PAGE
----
Listen to the podcast here. Continue reading
Everyday several thousand cars traveling north and south on Ossining’s Rt. 9 pass a white frame two-story building that is the home of American Legion Post 506 that also bears the name, Edmond C.C. Genet.
It’s a safe bet to say that most of the drivers and even the pedestrians who pass the building ever give a second thought to this modest structure. Even fewer know of the wartime exploits of Edmund Charles Clinton Genet and his ancestors, whose service to the United States goes back for five generations.
Genet was the great great grandson of Edmond-Charles Genet, also known as Citizen Genet, the French Ambassador to the United States shortly before the French Revolution. He is historically remembered for being the cause of an international incident known as the Citizen Genet Affair. Continue reading
This past year marked the 100th anniversary of America’s entrance into World War I, on April 6, 1917. What was hoped to be the “war to end all wars” turned out to be nothing of the sort, and stands instead as one of the great disasters of the 20th century, remembered mostly for the senseless and utter wasting of millions of young lives and the high idealism of those so wasted.
Prominent families in the Hudson Valley were not spared. Before the days of college deferments, smoking but not inhaling, and that sanctuary known as the Texas Air National Guard, the sons and daughters of elite families didn’t just talk the talk but actually walked the walk of service to higher ideals by responding to the twin calls of patriotism and the fight against tyranny. Sons drove ambulances, fought with the French, and, when the time came, enlisted in our own armed forces. Daughters went to France to act as nurses or work in relief organizations. Being away from the fighting, the daughters returned. But not all the sons. Continue reading
December 19, 2017 marks the 204th Anniversary of the “Tuscarora Heroes.” Near Niagara Falls, in retaliation for the American forces burning the British held Canadian town of Newark (now Niagara-on-the-Lake) and Fort George ) during the War of 1812, British-Canadian forces and their First Nations allies captured Fort Niagara and attacked the poorly defended Town of Lewiston.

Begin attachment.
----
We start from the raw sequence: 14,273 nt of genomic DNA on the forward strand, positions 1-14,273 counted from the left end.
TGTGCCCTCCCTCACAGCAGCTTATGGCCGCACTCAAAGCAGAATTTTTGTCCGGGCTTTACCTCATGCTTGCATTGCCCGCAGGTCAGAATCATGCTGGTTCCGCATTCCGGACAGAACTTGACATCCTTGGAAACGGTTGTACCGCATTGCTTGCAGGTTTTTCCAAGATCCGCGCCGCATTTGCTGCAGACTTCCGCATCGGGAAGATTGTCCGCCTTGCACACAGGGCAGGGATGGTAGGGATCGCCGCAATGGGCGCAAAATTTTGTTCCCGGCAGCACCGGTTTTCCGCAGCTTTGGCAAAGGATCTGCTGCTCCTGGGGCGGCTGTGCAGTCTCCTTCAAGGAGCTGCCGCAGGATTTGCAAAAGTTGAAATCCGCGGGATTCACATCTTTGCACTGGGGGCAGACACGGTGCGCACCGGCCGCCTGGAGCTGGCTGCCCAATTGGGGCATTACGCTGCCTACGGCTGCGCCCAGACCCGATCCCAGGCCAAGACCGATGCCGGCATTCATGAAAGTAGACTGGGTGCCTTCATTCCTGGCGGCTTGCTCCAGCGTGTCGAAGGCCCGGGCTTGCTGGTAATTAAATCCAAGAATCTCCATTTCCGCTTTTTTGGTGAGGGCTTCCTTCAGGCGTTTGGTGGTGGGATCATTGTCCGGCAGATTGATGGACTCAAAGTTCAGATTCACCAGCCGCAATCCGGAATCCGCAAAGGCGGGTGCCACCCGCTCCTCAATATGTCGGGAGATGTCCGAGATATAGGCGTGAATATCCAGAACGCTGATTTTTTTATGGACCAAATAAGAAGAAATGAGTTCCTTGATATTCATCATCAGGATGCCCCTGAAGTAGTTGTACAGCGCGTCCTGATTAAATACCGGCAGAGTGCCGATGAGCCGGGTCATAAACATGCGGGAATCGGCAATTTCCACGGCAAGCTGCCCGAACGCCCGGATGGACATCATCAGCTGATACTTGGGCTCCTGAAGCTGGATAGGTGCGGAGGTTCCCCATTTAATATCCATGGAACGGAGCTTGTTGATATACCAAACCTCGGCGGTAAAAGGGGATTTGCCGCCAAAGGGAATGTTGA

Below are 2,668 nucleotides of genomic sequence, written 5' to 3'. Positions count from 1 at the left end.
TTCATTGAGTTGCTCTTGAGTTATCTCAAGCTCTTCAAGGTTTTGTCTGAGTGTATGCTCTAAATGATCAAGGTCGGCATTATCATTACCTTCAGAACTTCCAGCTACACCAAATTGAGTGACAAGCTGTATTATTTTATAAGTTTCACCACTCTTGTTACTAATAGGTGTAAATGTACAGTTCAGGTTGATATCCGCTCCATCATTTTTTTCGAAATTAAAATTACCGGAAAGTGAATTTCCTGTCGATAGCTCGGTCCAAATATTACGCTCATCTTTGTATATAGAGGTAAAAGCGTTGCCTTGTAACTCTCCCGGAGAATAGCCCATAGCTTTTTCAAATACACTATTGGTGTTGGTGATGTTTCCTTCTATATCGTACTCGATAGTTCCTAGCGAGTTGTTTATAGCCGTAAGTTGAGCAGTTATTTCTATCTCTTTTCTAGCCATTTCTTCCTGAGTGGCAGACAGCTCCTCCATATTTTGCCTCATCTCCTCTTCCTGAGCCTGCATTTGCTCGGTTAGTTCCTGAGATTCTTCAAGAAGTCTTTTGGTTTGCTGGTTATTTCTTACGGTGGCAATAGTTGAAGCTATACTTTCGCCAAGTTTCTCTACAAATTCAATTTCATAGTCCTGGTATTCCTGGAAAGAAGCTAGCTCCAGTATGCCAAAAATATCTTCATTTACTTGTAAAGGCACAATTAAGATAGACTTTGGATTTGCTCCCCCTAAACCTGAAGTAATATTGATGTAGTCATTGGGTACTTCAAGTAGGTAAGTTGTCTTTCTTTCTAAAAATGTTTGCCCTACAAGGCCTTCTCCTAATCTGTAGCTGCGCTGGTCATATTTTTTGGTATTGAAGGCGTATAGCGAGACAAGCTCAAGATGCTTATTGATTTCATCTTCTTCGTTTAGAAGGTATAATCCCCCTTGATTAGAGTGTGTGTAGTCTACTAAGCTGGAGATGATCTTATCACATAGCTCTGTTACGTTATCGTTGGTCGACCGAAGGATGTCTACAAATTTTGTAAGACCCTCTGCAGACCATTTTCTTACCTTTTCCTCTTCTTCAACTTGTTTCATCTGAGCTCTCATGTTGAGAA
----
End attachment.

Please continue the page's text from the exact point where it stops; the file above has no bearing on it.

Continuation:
Though a number of civilians were killed during the burning of Lewiston, many more were saved by the actions of warriors from the nearby Tuscarora village who rushed to their aid. Creating a diversion long enough for many civilians to escape, the actions of the “Tuscarora Heroes” has become an important part of Lewiston’s history and shared memory. Continue reading
The reckless threats of nuclear war flung back and forth between the North Korean and U.S. governments remind me of an event in which I participated back in the fall of 1961, when I was a senior at Columbia College.
At the end of August 1961, the Soviet government had announced that it was withdrawing from the U.S.-Soviet-British moratorium on nuclear weapons testing that had halted such tests for the previous three years while the three governments tried to agree on a test ban treaty. The resumption of Soviet government’s nuclear weapons testing that followed was topped off that October by its explosion in the atmosphere of a 50-megaton hydrogen bomb, the most powerful nuclear weapon ever detonated. Meanwhile, the Kennedy administration, determined not to be outdone in a display of national “strength,” quickly resumed U.S. nuclear testing underground and began to discuss the U.S. resumption of nuclear testing in the atmosphere. Continue reading